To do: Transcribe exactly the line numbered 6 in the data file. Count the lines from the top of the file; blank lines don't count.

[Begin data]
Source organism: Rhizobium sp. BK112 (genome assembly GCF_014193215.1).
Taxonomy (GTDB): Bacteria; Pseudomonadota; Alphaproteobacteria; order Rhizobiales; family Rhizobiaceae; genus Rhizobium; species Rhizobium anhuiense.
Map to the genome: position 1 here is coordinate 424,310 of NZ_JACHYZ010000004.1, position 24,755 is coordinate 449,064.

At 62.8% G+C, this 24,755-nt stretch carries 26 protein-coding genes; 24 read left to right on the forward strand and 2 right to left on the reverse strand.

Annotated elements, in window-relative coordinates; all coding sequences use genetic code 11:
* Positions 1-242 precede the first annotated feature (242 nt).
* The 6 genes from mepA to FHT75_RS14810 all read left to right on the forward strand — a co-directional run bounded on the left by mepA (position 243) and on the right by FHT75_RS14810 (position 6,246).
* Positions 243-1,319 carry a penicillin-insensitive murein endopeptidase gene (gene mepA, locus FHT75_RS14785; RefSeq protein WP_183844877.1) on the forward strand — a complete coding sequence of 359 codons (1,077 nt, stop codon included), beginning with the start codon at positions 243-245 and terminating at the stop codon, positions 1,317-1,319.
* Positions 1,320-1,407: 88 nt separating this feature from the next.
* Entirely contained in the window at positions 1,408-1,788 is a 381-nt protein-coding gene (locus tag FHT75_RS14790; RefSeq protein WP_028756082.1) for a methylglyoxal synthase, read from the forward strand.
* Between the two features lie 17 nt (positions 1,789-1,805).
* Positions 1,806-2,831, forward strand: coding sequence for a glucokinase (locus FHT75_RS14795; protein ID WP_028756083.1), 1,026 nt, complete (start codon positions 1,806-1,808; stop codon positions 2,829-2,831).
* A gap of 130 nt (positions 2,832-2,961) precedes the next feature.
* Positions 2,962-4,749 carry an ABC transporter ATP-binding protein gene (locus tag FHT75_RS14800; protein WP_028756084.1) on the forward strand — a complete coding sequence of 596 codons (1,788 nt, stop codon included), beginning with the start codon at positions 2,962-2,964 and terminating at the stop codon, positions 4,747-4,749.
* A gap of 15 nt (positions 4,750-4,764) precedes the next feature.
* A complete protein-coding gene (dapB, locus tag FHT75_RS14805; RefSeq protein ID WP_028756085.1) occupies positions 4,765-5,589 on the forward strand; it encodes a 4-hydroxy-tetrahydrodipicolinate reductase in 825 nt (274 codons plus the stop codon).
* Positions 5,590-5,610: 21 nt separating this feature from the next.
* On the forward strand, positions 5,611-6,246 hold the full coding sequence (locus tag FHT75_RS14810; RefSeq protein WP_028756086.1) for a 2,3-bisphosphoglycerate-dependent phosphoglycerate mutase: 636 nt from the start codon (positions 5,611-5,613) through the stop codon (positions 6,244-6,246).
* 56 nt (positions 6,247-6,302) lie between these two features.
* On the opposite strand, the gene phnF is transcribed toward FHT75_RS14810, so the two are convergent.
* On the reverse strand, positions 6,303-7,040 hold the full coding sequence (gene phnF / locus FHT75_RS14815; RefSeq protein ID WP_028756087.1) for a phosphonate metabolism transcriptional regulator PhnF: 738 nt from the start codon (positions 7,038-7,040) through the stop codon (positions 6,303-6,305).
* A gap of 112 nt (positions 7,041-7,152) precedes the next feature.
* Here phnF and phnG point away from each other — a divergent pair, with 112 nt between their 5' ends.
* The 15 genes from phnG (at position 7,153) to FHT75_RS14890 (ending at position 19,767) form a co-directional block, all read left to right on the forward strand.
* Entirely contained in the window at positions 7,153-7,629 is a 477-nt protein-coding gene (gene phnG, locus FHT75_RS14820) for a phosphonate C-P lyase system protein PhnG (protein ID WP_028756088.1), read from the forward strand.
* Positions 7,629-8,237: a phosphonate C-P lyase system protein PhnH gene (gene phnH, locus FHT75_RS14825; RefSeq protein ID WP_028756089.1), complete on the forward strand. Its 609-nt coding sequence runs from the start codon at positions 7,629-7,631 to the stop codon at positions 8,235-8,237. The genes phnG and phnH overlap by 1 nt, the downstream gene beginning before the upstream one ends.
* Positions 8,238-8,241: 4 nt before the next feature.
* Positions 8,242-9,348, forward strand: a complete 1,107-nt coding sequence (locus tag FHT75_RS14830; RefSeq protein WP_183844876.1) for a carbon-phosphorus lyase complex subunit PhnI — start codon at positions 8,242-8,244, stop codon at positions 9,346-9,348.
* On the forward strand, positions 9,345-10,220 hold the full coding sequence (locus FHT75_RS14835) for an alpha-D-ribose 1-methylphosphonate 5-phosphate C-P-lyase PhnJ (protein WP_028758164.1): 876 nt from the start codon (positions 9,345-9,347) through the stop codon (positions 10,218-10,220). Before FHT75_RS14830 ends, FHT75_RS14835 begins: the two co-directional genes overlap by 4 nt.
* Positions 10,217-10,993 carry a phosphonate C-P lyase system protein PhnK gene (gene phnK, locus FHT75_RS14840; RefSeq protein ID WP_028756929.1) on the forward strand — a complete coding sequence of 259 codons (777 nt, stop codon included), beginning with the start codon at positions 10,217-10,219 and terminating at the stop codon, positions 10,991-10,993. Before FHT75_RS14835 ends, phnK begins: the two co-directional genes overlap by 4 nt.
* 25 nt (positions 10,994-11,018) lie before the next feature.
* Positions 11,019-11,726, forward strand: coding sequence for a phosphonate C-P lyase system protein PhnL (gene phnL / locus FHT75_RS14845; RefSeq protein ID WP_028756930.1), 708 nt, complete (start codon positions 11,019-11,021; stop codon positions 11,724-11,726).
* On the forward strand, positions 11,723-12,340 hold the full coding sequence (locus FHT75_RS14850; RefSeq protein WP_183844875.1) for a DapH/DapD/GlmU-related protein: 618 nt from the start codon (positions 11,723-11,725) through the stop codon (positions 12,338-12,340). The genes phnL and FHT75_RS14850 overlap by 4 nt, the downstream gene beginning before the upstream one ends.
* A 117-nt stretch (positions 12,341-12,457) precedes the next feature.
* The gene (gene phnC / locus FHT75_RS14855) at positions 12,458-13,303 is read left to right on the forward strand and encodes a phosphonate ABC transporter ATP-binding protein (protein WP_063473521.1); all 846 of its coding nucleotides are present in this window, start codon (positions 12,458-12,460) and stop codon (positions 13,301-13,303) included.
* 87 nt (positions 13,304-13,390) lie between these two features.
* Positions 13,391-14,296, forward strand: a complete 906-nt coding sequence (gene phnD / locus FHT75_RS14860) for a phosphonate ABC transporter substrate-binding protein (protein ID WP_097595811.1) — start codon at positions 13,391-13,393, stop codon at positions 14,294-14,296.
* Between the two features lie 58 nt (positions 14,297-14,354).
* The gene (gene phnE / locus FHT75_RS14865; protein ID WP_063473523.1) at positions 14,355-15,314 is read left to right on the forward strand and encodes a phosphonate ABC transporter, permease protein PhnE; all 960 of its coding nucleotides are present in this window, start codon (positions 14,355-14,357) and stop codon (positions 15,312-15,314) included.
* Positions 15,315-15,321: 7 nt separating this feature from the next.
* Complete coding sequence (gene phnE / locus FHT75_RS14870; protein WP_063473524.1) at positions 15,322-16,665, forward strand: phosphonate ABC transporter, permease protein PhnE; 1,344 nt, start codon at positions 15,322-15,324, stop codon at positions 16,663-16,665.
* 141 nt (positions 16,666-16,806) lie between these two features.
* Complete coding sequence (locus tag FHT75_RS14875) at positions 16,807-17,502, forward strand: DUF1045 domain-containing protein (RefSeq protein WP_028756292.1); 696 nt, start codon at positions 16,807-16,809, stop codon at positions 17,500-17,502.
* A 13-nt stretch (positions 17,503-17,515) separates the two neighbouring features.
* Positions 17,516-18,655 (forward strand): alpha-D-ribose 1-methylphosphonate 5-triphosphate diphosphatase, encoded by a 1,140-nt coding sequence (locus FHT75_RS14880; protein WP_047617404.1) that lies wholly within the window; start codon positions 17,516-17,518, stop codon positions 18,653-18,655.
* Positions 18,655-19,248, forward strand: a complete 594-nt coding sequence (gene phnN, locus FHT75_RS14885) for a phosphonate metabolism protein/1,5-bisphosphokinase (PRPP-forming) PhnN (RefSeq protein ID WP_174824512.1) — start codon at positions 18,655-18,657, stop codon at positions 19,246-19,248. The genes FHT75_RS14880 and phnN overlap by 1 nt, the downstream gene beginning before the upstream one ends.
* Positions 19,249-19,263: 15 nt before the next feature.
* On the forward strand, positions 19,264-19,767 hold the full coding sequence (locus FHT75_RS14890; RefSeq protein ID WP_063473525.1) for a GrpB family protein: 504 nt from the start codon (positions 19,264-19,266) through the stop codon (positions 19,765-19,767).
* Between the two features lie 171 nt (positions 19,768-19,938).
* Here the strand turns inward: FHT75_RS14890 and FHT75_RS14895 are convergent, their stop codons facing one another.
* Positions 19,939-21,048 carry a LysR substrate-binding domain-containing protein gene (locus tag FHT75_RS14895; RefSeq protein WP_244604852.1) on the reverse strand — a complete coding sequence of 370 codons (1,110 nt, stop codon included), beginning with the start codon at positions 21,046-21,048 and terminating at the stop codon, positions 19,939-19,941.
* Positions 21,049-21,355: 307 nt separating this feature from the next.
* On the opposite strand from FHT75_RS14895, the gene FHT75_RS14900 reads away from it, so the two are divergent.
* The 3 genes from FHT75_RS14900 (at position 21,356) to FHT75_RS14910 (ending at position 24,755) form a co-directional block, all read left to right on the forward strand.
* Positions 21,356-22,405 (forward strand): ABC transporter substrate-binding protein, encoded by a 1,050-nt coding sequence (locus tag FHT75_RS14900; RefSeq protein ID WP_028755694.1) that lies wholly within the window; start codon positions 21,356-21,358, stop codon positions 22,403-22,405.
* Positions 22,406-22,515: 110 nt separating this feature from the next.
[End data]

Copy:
* Positions 1-242 precede the first annotated feature (242 nt).